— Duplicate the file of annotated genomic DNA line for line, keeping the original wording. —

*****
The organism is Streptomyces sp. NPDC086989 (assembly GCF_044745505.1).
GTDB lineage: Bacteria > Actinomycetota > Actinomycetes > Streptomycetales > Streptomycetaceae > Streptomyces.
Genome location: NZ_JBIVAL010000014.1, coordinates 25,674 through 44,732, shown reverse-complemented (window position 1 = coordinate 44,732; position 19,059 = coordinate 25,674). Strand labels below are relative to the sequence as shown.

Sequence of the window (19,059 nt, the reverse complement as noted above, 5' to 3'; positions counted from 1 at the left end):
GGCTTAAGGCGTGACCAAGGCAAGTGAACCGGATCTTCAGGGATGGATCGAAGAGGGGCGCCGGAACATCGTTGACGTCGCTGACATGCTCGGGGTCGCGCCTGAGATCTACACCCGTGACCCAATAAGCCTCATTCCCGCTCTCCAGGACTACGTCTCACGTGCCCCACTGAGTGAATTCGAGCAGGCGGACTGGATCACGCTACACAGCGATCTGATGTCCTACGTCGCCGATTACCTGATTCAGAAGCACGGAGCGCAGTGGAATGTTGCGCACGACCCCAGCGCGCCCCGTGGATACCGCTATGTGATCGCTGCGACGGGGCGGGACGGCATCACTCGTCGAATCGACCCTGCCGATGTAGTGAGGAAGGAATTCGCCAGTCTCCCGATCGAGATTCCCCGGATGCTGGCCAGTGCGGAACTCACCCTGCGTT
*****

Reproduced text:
The organism is Streptomyces sp. NPDC086989 (assembly GCF_044745505.1).
GTDB lineage: Bacteria > Actinomycetota > Actinomycetes > Streptomycetales > Streptomycetaceae > Streptomyces.
Genome location: NZ_JBIVAL010000014.1, coordinates 25,674 through 44,732, shown reverse-complemented (window position 1 = coordinate 44,732; position 19,059 = coordinate 25,674). Strand labels below are relative to the sequence as shown.

Sequence of the window (19,059 nt, the reverse complement as noted above, 5' to 3'; positions counted from 1 at the left end):
GGCTTAAGGCGTGACCAAGGCAAGTGAACCGGATCTTCAGGGATGGATCGAAGAGGGGCGCCGGAACATCGTTGACGTCGCTGACATGCTCGGGGTCGCGCCTGAGATCTACACCCGTGACCCAATAAGCCTCATTCCCGCTCTCCAGGACTACGTCTCACGTGCCCCACTGAGTGAATTCGAGCAGGCGGACTGGATCACGCTACACAGCGATCTGATGTCCTACGTCGCCGATTACCTGATTCAGAAGCACGGAGCGCAGTGGAATGTTGCGCACGACCCCAGCGCGCCCCGTGGATACCGCTATGTGATCGCTGCGACGGGGCGGGACGGCATCACTCGTCGAATCGACCCTGCCGATGTAGTGAGGAAGGAATTCGCCAGTCTCCCGATCGAGATTCCCCGGATGCTGGCCAGTGCGGAACTCACCCTGCGTT